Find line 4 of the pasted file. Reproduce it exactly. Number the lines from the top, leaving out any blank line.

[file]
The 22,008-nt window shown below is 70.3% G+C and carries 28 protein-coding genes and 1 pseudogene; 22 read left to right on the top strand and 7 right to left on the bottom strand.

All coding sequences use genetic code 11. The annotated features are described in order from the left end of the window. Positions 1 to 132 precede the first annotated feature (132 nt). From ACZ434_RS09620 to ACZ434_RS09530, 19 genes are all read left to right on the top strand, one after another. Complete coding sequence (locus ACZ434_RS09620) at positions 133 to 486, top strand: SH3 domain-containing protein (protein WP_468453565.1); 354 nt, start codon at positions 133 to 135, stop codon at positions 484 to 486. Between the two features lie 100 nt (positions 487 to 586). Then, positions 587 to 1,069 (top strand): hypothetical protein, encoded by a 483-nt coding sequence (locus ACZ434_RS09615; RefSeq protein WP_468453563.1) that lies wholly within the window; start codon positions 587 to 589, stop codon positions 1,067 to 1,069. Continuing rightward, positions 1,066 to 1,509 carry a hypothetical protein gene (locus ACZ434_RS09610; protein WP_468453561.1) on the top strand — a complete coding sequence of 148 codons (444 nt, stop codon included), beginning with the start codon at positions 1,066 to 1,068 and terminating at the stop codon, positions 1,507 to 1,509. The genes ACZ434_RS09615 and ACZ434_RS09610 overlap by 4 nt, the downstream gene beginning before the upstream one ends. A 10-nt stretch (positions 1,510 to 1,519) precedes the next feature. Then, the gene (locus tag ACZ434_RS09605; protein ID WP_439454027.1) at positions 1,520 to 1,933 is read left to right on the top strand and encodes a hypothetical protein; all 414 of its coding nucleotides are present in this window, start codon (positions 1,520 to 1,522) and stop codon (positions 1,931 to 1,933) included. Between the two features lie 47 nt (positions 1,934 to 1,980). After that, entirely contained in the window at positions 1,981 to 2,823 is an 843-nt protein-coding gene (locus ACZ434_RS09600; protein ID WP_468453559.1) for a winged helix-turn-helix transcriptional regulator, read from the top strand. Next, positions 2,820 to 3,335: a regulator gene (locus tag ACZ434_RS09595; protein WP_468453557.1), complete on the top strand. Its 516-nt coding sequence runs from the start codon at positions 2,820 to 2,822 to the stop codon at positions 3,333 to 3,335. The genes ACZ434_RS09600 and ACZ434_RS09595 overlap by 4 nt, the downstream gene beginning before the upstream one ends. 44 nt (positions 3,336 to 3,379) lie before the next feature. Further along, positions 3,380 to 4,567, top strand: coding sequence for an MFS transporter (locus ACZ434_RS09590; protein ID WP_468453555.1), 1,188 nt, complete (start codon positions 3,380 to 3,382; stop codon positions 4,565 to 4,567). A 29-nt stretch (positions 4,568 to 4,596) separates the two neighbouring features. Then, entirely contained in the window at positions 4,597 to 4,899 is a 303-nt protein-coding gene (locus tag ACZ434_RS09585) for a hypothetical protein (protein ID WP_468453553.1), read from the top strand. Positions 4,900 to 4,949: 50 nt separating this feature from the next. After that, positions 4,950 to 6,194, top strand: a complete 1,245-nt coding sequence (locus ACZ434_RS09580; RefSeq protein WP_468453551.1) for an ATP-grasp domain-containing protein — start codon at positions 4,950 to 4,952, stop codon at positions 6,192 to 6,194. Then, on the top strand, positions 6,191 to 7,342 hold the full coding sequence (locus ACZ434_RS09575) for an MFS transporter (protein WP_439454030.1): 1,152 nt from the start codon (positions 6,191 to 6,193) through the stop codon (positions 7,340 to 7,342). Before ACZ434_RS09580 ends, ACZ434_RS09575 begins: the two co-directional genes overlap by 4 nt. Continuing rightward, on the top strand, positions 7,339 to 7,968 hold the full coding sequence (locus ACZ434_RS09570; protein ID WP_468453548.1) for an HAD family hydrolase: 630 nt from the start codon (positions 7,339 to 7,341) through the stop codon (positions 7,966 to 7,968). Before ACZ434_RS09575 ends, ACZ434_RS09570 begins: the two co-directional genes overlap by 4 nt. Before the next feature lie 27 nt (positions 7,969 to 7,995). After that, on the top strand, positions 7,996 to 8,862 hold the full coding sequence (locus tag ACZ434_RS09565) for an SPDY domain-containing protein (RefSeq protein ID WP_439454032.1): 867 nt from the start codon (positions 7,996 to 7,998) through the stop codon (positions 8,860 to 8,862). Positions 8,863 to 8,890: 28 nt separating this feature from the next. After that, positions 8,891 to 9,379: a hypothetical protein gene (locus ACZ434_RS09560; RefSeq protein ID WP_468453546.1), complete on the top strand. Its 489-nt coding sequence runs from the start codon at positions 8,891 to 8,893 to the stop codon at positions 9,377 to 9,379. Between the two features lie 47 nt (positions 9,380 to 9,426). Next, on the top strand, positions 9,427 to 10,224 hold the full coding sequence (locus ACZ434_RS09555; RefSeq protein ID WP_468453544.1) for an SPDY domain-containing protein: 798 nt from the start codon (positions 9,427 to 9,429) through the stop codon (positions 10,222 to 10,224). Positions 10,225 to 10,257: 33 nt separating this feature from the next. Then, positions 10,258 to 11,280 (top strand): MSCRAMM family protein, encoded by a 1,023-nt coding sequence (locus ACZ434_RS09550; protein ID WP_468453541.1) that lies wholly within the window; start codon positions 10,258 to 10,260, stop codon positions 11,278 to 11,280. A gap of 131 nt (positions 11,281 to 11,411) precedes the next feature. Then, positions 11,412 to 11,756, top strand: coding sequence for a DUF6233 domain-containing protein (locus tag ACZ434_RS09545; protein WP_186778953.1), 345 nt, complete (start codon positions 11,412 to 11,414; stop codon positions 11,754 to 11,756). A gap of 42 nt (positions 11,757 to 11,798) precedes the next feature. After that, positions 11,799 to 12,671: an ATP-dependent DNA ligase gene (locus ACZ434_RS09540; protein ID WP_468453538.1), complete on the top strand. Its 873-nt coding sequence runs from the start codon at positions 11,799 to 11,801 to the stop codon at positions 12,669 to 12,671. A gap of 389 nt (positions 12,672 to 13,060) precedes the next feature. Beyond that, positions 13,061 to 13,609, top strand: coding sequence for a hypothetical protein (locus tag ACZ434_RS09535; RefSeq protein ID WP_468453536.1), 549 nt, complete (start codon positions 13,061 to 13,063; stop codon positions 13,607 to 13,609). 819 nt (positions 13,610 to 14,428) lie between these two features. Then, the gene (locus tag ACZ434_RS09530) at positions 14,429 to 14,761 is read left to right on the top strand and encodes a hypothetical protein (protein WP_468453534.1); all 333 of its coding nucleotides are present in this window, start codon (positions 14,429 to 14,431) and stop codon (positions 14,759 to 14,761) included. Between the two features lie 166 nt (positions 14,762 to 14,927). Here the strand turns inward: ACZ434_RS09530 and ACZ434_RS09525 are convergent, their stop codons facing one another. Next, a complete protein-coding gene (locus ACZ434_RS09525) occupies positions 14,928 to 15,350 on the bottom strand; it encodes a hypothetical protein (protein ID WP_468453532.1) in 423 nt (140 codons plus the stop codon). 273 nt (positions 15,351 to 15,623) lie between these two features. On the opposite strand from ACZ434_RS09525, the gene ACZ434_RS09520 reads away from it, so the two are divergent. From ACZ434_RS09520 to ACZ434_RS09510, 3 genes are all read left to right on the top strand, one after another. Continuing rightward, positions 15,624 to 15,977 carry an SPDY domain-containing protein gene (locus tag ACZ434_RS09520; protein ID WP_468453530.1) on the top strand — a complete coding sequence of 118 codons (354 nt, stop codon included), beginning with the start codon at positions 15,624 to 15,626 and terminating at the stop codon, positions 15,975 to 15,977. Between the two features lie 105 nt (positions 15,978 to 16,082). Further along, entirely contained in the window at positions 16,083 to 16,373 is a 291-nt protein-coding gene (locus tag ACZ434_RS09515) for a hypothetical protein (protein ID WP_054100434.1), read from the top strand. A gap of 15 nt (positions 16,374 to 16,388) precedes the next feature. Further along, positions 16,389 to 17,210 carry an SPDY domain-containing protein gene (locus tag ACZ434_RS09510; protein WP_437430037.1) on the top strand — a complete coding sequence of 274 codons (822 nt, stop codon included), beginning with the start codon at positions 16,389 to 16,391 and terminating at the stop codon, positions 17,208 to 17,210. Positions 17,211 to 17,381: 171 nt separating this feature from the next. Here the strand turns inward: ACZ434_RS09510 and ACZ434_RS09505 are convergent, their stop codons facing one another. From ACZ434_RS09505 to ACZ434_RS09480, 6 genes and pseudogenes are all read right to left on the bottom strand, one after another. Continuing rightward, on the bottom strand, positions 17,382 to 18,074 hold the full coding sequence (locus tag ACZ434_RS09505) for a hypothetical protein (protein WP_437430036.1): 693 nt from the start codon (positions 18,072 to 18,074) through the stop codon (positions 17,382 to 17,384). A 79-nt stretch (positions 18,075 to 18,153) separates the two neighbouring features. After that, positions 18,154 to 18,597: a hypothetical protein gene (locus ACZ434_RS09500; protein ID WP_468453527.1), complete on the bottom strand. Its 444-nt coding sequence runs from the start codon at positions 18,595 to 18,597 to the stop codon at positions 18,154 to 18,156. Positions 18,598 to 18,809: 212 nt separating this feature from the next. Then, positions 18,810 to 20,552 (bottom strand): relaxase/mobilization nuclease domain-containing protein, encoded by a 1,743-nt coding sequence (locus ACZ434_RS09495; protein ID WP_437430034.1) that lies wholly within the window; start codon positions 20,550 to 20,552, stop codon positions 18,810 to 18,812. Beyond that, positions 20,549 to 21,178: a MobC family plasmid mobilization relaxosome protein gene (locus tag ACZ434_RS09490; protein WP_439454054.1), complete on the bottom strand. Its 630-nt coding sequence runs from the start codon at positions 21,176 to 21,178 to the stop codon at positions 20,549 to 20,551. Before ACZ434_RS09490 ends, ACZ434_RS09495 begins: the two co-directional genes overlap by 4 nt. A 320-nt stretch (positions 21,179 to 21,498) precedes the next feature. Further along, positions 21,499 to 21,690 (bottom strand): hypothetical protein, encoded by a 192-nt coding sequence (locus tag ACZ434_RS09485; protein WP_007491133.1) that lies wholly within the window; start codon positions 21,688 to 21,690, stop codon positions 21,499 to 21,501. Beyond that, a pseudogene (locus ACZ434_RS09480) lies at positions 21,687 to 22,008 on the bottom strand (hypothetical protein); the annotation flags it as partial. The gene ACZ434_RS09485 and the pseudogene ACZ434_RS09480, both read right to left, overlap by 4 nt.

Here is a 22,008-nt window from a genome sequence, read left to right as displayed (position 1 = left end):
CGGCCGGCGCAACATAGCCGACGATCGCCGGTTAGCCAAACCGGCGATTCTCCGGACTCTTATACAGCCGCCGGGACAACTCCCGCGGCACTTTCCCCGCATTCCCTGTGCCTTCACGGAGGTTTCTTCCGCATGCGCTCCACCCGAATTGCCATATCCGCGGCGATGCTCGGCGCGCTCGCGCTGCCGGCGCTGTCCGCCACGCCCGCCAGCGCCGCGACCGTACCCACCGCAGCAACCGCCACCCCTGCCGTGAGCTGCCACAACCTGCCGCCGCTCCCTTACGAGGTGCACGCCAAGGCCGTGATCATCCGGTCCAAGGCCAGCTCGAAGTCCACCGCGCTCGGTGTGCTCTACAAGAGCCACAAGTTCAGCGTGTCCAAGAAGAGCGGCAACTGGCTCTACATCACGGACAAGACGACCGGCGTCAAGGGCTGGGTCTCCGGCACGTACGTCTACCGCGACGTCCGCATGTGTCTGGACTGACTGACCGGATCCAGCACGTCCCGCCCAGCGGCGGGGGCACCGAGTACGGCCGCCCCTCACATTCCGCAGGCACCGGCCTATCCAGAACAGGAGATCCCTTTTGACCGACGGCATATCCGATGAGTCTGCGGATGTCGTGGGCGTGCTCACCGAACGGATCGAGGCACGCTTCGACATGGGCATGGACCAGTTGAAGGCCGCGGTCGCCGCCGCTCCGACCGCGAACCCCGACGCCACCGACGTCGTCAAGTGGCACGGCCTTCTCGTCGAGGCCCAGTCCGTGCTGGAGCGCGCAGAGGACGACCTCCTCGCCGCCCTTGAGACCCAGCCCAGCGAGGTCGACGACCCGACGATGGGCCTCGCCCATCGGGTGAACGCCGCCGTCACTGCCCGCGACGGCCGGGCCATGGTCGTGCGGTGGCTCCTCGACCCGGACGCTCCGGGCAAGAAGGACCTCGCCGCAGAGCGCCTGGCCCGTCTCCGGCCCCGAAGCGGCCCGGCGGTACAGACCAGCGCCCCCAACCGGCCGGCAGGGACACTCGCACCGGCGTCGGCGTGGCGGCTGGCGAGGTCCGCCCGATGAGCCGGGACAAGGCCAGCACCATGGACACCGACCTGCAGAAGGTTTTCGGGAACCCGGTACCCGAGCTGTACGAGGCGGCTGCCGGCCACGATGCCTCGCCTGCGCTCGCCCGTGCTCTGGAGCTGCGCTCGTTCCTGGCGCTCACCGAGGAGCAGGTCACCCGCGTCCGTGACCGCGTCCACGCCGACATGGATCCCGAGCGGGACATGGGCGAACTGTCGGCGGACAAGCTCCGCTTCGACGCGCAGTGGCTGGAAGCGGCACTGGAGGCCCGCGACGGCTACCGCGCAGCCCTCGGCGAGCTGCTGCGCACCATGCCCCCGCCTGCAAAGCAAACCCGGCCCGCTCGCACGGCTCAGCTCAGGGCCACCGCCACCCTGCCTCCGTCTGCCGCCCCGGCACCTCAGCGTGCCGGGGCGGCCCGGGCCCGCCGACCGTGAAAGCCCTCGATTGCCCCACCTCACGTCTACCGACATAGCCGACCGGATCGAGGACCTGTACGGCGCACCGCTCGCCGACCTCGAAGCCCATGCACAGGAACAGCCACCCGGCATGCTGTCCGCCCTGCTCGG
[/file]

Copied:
CGGCCGGCGCAACATAGCCGACGATCGCCGGTTAGCCAAACCGGCGATTCTCCGGACTCTTATACAGCCGCCGGGACAACTCCCGCGGCACTTTCCCCGCATTCCCTGTGCCTTCACGGAGGTTTCTTCCGCATGCGCTCCACCCGAATTGCCATATCCGCGGCGATGCTCGGCGCGCTCGCGCTGCCGGCGCTGTCCGCCACGCCCGCCAGCGCCGCGACCGTACCCACCGCAGCAACCGCCACCCCTGCCGTGAGCTGCCACAACCTGCCGCCGCTCCCTTACGAGGTGCACGCCAAGGCCGTGATCATCCGGTCCAAGGCCAGCTCGAAGTCCACCGCGCTCGGTGTGCTCTACAAGAGCCACAAGTTCAGCGTGTCCAAGAAGAGCGGCAACTGGCTCTACATCACGGACAAGACGACCGGCGTCAAGGGCTGGGTCTCCGGCACGTACGTCTACCGCGACGTCCGCATGTGTCTGGACTGACTGACCGGATCCAGCACGTCCCGCCCAGCGGCGGGGGCACCGAGTACGGCCGCCCCTCACATTCCGCAGGCACCGGCCTATCCAGAACAGGAGATCCCTTTTGACCGACGGCATATCCGATGAGTCTGCGGATGTCGTGGGCGTGCTCACCGAACGGATCGAGGCACGCTTCGACATGGGCATGGACCAGTTGAAGGCCGCGGTCGCCGCCGCTCCGACCGCGAACCCCGACGCCACCGACGTCGTCAAGTGGCACGGCCTTCTCGTCGAGGCCCAGTCCGTGCTGGAGCGCGCAGAGGACGACCTCCTCGCCGCCCTTGAGACCCAGCCCAGCGAGGTCGACGACCCGACGATGGGCCTCGCCCATCGGGTGAACGCCGCCGTCACTGCCCGCGACGGCCGGGCCATGGTCGTGCGGTGGCTCCTCGACCCGGACGCTCCGGGCAAGAAGGACCTCGCCGCAGAGCGCCTGGCCCGTCTCCGGCCCCGAAGCGGCCCGGCGGTACAGACCAGCGCCCCCAACCGGCCGGCAGGGACACTCGCACCGGCGTCGGCGTGGCGGCTGGCGAGGTCCGCCCGATGAGCCGGGACAAGGCCAGCACCATGGACACCGACCTGCAGAAGGTTTTCGGGAACCCGGTACCCGAGCTGTACGAGGCGGCTGCCGGCCACGATGCCTCGCCTGCGCTCGCCCGTGCTCTGGAGCTGCGCTCGTTCCTGGCGCTCACCGAGGAGCAGGTCACCCGCGTCCGTGACCGCGTCCACGCCGACATGGATCCCGAGCGGGACATGGGCGAACTGTCGGCGGACAAGCTCCGCTTCGACGCGCAGTGGCTGGAAGCGGCACTGGAGGCCCGCGACGGCTACCGCGCAGCCCTCGGCGAGCTGCTGCGCACCATGCCCCCGCCTGCAAAGCAAACCCGGCCCGCTCGCACGGCTCAGCTCAGGGCCACCGCCACCCTGCCTCCGTCTGCCGCCCCGGCACCTCAGCGTGCCGGGGCGGCCCGGGCCCGCCGACCGTGAAAGCCCTCGATTGCCCCACCTCACGTCTACCGACATAGCCGACCGGATCGAGGACCTGTACGGCGCACCGCTCGCCGACCTCGAAGCCCATGCACAGGAACAGCCACCCGGCATGCTGTCCGCCCTGCTCGG